* Q1 profit fell without one-off gain logged a year ago
* Lower profit in consumer and corporate banking, loss in investment banking
* Rest of 2019 challenging amid trade tensions, other macro-economic headwinds - CEO (Updates with earnings details)
KUALA LUMPUR, May 29 (Reuters) - CIMB Group Holdings Bhd on Wednesday logged its first quarterly profit drop since 2015, with year-ago results being inflated by a one-off gain, while the Malaysian lender also flagged a challenging year ahead.
The lender also reported a profit drop in its consumer, corporate segments and a loss in investment banking unit, a bourse statement showed.
CIMB, Malaysia’s second-largest lender by asset, has been posting consecutive quarterly earnings growth since the end of 2015.
“We expect the rest of 2019 to remain challenging, amid fresh trade tensions and other macro-economic headwinds, coupled with tougher operating conditions in our major markets,” CEO Zafrul Aziz said in a statement.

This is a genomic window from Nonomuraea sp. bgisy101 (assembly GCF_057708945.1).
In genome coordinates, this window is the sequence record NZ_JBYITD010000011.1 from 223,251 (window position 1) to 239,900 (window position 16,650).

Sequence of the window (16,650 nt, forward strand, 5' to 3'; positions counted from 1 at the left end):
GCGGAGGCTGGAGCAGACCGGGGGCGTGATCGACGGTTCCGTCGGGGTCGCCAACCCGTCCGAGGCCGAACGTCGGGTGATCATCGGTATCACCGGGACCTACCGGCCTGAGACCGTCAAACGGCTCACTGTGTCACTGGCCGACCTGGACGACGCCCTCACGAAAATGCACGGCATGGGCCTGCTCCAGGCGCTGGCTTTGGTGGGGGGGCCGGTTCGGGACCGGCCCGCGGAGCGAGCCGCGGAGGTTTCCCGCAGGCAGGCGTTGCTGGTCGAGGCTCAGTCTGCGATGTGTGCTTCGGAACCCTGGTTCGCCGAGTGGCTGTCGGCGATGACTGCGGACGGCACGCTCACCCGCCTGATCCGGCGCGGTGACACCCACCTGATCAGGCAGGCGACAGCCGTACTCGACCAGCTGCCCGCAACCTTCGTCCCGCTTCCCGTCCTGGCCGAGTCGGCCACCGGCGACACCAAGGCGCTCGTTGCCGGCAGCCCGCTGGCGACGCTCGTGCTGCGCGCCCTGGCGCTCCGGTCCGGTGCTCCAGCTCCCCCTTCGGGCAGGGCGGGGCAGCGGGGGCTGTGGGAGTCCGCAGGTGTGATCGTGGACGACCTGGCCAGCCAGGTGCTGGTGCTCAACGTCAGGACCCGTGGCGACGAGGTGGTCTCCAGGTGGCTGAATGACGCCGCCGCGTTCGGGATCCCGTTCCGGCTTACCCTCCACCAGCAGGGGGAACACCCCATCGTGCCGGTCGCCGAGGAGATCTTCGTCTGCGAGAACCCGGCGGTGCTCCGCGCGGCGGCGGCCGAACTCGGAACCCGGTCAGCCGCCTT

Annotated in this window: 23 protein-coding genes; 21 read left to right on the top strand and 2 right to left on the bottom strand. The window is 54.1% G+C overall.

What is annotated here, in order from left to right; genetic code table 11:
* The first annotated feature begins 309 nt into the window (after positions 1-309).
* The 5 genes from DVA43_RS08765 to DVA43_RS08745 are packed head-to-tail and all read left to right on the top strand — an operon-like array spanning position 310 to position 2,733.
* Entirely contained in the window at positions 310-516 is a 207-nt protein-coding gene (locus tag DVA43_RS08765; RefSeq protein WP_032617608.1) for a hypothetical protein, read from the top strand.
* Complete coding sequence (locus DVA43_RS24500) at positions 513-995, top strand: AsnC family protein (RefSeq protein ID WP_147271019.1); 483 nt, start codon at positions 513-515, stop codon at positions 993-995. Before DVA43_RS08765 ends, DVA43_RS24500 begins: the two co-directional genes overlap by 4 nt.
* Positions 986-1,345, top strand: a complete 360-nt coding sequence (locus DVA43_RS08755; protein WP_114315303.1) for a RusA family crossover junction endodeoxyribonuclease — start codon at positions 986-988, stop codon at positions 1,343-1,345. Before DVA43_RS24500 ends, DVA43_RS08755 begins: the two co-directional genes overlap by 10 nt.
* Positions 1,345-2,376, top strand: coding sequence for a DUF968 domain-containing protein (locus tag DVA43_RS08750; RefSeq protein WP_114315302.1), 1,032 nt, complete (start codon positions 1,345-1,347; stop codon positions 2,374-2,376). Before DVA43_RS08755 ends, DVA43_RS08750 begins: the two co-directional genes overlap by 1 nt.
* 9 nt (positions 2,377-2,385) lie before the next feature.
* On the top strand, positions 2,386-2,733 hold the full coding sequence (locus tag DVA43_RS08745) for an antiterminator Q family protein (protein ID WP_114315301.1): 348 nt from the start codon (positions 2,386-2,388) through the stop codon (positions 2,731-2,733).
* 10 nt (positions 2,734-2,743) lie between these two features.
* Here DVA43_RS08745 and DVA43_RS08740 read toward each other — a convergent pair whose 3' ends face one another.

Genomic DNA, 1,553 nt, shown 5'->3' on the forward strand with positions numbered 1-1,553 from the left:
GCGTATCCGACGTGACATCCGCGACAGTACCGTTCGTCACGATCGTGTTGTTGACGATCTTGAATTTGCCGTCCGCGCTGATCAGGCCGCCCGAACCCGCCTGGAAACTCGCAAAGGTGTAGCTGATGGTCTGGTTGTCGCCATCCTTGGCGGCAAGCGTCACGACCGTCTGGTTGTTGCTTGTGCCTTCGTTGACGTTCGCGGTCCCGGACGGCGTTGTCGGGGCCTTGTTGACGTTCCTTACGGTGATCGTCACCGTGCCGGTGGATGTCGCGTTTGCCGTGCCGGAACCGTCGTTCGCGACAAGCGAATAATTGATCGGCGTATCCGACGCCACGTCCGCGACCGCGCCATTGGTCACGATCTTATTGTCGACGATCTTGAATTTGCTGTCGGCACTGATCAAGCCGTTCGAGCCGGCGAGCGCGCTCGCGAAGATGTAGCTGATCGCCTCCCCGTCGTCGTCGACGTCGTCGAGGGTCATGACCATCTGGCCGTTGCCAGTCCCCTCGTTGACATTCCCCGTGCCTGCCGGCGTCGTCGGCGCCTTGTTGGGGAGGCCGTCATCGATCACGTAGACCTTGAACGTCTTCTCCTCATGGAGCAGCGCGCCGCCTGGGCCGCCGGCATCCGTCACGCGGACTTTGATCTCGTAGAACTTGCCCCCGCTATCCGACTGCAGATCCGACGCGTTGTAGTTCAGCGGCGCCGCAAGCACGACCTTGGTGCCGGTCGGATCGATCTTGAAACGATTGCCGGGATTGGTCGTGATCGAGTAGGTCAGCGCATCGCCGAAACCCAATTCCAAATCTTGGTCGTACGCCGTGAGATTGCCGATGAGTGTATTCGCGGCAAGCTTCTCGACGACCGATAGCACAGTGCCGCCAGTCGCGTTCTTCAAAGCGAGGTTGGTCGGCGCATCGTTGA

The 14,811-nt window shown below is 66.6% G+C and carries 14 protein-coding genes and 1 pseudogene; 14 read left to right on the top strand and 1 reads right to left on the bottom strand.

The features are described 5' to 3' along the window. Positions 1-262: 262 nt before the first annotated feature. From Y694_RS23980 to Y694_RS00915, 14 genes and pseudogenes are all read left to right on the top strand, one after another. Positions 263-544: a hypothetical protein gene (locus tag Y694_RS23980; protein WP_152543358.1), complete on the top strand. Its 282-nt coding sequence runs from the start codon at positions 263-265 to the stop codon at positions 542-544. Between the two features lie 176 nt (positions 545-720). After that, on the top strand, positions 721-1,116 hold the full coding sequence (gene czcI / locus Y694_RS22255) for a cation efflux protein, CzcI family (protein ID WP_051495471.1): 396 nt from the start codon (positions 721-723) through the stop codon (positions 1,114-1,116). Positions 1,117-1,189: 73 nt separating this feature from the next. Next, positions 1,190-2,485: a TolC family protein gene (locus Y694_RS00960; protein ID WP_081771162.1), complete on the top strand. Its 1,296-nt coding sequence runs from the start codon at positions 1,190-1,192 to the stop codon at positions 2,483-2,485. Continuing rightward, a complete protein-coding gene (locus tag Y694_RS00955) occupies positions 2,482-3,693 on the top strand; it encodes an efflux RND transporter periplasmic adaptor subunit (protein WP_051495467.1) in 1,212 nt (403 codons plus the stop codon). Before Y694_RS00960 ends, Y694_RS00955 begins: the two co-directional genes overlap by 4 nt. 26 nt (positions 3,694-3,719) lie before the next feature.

Malaysia’s economy grew faster than expected in the first quarter at 4.5% supported by a recovery in the agriculture sector, but weakening global demand and the U.S.-China trade war are seen increasing risks for the country.
A year ago, CIMB charted its highest quarterly profit in five years lifted by lower costs and provisions as well as a one-off gain.
The bank’s profit for the three months ended March was 1.19 billion ringgit ($283.74 million), compared with 1.31 billion ringgit in the same period last year.
The net profit, however, was higher than the 777.9 million ringgit average estimate from two analysts polled by Refinitiv.
Revenue came in at 4.17 billion ringgit, a 3% drop from the previous year.
Meanwhile, CIMB’s total gross loans grew 7.6% versus a year ago, while deposits rose 5.6%.
Net interest margin (NIM) - a measure of bank profitability - came in at 2.48% in the first quarter, CIMB said.
The lender’s net interest income grew 1.7% to 2.46 billion ringgit.
Bigger rival Maybank is expected to report its first-quarter results on Thursday.
$1 = 4.1940 ringgit Reporting by Liz Lee, Editing by Sherry Jacob-Phillips